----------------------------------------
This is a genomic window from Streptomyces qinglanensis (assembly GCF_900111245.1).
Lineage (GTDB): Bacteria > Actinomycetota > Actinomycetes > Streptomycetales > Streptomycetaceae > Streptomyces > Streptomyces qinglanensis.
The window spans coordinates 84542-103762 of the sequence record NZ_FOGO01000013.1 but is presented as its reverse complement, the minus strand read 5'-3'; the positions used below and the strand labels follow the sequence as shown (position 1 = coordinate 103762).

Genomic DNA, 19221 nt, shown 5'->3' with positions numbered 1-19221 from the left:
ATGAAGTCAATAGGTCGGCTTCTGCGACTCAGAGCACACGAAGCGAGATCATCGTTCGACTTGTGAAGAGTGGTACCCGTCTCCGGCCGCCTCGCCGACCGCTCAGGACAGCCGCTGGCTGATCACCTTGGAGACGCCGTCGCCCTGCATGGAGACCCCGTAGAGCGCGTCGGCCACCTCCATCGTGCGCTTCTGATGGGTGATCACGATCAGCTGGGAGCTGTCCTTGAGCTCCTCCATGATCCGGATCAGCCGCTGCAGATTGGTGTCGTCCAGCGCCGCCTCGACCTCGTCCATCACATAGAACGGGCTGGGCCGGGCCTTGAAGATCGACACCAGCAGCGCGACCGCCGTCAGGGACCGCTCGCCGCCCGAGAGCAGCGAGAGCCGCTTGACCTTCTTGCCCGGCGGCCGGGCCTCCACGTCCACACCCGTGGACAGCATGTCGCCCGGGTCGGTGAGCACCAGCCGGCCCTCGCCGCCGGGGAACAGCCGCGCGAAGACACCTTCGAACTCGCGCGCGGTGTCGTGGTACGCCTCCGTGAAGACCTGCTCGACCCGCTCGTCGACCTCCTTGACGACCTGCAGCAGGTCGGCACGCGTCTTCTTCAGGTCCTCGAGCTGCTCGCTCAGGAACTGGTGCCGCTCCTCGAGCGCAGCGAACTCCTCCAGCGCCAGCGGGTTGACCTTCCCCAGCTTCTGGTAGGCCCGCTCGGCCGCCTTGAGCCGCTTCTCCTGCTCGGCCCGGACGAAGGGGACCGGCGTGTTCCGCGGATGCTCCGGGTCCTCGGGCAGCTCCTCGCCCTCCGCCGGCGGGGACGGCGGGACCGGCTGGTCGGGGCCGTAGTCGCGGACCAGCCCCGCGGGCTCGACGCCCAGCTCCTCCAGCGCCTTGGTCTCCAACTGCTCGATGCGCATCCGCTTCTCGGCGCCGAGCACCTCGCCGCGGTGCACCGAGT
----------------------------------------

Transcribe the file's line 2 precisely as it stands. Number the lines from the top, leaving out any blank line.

Lineage (GTDB): Bacteria > Actinomycetota > Actinomycetes > Streptomycetales > Streptomycetaceae > Streptomyces > Streptomyces qinglanensis.